SunsetArtist(s)George InnessObject Creation Date1886Medium & Supportoil on canvas, laid down on panelDimensions
33 1/2 x 28 1/2 in. (85.09 x 72.39 cm);33 1/2 x 28 1/2 x 2 1/2 in. (85.09 x 72.39 x 6.35 cm)Credit LineBequest of Margaret Watson ParkerLabel copy
March 28 2009
Although Inness began his career creating landscapes in the style of the Hudson River school, his paintings became increasingly less representational after his discovery of the teachings of the Swedish scientist and philosopher Emanuel Swedenborg (1688–1772), whose belief in the “correspondences” between the material and spiritual worlds had a profound impact on his thought. Inness was a deeply religious person, and in Sunset, one of the mature works for which he is best known, he sought to elicit in the viewer a sense of spiritual transcendence. He evokes a strong sense of mood through the use of saturated colors and loose brushwork, and the scene is suffused with a sense of reverie and of spiritual longing that is heightened by the chromatic highlights of the fading light. Although it has been suggested that Cragmoor, New York, is the site depicted in Sunset, many of Inness’s mature works were produced in the studio, where he drew on visual memory to create scenes inspired by specific places. Inness’s goal was not for his paintings to replicate nature or describe a particular place, but to convey the profound spiritual meaning he felt the landscape around him possessed.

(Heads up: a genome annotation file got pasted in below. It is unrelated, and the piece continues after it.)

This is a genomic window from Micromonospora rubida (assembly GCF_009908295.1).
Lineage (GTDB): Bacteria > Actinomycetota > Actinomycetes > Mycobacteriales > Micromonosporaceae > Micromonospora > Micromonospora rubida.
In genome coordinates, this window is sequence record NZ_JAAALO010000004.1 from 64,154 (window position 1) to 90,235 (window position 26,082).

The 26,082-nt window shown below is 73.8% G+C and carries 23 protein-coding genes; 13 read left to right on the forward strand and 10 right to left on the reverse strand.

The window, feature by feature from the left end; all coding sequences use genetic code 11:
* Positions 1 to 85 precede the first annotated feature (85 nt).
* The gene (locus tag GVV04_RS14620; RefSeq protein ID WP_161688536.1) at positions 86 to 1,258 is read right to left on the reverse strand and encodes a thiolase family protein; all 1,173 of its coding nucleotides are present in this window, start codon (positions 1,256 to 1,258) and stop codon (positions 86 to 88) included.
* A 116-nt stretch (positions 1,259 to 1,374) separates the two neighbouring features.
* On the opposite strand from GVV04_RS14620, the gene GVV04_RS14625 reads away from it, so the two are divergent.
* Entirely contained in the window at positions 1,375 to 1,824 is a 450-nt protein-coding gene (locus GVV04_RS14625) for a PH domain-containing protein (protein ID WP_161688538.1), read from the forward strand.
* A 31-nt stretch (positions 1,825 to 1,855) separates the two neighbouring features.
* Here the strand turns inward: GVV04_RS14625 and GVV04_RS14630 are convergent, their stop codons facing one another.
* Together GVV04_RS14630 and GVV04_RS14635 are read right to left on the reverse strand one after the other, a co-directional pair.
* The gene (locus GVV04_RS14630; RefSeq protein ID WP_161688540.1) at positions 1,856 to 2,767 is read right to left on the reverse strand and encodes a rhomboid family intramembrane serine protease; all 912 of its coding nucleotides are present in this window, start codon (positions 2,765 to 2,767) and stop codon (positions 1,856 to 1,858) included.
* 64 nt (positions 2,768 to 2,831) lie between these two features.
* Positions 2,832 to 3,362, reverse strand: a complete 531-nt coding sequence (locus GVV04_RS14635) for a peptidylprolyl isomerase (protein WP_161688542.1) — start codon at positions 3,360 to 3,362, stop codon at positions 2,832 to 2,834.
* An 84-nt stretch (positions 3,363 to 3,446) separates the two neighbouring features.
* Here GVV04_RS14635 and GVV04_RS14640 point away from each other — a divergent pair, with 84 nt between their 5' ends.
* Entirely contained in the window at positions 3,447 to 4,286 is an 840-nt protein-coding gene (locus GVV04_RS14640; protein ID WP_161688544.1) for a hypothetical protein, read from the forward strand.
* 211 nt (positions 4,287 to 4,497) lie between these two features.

By the time of his death, he was a leading figure of American landscape painting.Subject matter
Influenced by the Barbizon school of painting in France, Inness worked to interpret rather than simply record nature; his loose brushwork, rich palette and use of light evoke palpable atmospheric effects and a strong sense of mood.
This work exhibits many of the trademarks of Inness’ late style: diaphanous paint surfaces, soft vibrating colors, softened edges, and a less panoramic landscape creating a more intimate, personal experience for the viewer; which along with a dramatic juxtaposition of sky and earth and saturated color adds a sense of immediacy and intensity to the work.Physical Description
Landscape scene depicting trees silhouetted against a reddening sky with a dead fallen tree trunk lying diagonally across the foreground.Primary Object Classification Painting Primary Object TypelandscapeCollection AreaWesternRights
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forests (cultural landscapes)